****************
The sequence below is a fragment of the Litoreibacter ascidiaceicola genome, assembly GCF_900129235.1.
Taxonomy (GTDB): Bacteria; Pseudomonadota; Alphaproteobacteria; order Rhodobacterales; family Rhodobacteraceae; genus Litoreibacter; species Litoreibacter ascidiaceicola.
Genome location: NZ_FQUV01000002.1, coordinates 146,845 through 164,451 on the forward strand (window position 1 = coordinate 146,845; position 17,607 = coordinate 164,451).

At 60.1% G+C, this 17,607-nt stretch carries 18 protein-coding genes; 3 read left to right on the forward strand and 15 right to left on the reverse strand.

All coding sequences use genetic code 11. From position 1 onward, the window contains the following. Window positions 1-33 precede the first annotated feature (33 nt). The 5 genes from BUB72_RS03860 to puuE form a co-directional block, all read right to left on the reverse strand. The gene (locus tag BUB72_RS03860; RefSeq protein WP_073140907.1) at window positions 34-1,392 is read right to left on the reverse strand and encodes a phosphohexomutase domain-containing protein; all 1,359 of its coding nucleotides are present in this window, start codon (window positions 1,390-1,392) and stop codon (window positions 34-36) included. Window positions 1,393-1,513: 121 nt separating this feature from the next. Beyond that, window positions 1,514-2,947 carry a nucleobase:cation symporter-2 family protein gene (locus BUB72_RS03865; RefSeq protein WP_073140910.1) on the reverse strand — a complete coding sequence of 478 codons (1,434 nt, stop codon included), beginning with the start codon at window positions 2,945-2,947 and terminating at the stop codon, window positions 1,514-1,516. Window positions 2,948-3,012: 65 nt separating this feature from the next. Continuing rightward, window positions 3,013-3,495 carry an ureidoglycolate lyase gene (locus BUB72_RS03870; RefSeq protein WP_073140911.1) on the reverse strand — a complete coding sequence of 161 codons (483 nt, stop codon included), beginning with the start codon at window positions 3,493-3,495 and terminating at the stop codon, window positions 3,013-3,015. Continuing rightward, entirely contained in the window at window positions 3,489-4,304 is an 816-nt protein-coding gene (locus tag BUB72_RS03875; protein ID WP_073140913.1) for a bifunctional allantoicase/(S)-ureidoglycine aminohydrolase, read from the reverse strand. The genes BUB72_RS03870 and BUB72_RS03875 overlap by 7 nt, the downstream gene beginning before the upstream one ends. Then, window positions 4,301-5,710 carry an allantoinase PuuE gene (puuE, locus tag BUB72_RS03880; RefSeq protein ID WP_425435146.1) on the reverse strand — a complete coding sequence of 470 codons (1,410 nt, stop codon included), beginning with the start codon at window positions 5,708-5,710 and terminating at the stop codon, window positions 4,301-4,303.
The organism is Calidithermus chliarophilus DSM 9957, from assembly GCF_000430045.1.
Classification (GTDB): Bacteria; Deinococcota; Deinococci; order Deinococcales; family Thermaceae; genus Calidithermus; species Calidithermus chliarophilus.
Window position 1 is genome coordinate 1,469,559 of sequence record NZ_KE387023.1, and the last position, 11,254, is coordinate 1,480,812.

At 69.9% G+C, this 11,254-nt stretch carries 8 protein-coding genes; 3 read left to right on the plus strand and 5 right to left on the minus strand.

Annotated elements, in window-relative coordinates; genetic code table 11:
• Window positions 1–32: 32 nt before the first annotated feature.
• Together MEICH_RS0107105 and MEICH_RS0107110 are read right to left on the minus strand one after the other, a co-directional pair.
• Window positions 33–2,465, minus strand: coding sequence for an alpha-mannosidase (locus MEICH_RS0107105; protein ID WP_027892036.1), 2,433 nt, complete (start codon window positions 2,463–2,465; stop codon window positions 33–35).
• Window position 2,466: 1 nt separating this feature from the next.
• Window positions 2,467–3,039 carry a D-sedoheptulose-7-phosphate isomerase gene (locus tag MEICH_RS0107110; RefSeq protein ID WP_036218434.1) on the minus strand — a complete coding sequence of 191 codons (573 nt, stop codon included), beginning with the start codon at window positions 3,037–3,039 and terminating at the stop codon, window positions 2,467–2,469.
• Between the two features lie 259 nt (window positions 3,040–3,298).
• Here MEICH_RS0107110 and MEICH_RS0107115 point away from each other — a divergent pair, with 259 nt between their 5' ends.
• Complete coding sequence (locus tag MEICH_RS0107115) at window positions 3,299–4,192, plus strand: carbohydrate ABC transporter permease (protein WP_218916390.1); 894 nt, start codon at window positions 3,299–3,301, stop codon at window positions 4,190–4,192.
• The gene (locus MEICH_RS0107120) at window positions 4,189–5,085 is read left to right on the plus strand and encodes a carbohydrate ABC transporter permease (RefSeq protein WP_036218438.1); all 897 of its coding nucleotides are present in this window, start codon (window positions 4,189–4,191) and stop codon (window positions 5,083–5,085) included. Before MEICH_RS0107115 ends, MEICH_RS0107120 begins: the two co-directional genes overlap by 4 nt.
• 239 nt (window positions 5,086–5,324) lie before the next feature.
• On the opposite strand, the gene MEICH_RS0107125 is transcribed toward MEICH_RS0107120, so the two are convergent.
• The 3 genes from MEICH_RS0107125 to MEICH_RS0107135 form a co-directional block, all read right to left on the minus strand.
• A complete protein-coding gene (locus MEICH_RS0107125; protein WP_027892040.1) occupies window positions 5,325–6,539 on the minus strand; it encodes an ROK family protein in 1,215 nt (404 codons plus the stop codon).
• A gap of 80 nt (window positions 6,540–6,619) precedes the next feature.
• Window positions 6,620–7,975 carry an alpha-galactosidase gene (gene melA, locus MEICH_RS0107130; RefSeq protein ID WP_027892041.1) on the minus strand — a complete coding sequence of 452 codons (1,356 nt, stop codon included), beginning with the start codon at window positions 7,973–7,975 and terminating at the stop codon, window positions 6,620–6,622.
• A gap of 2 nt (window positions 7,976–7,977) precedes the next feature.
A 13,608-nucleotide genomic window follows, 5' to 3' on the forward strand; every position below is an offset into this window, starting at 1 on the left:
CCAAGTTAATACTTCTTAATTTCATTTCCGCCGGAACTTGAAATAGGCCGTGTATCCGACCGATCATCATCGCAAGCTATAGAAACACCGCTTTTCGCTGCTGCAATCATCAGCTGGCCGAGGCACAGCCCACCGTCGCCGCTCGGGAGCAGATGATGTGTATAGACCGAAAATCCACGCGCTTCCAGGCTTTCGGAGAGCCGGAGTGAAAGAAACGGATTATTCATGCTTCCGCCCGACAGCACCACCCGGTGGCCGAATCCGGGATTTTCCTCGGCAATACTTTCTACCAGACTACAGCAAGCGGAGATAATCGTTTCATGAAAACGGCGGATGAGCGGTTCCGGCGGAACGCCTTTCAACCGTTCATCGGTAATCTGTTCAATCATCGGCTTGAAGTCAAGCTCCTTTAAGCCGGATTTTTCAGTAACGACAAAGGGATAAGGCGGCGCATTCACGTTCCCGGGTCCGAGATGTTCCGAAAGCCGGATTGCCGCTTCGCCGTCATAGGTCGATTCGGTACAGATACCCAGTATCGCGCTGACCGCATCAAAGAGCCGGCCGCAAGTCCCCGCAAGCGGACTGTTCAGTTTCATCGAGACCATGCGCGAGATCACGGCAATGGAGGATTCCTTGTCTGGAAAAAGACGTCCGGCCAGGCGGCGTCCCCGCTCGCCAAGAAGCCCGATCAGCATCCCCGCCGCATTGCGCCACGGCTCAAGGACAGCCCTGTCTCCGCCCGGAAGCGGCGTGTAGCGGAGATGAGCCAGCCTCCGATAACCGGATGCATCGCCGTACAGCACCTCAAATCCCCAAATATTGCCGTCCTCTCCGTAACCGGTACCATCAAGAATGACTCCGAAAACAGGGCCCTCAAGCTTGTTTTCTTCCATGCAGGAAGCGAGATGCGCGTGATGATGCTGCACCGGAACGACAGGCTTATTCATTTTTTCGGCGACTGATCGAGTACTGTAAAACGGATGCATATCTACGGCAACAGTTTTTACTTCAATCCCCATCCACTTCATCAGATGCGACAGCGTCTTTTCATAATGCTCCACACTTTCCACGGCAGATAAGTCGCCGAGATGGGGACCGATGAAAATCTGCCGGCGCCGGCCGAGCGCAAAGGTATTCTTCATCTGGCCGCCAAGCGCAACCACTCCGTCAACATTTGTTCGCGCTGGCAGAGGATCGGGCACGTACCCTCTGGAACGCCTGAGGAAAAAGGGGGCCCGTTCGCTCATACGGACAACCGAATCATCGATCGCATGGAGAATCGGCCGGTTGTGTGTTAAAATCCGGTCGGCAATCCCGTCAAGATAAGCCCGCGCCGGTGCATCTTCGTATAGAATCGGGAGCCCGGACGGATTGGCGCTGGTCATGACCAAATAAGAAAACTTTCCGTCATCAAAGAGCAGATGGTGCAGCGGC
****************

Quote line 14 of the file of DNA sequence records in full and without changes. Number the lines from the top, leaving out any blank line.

• Window position 2,466: 1 nt separating this feature from the next.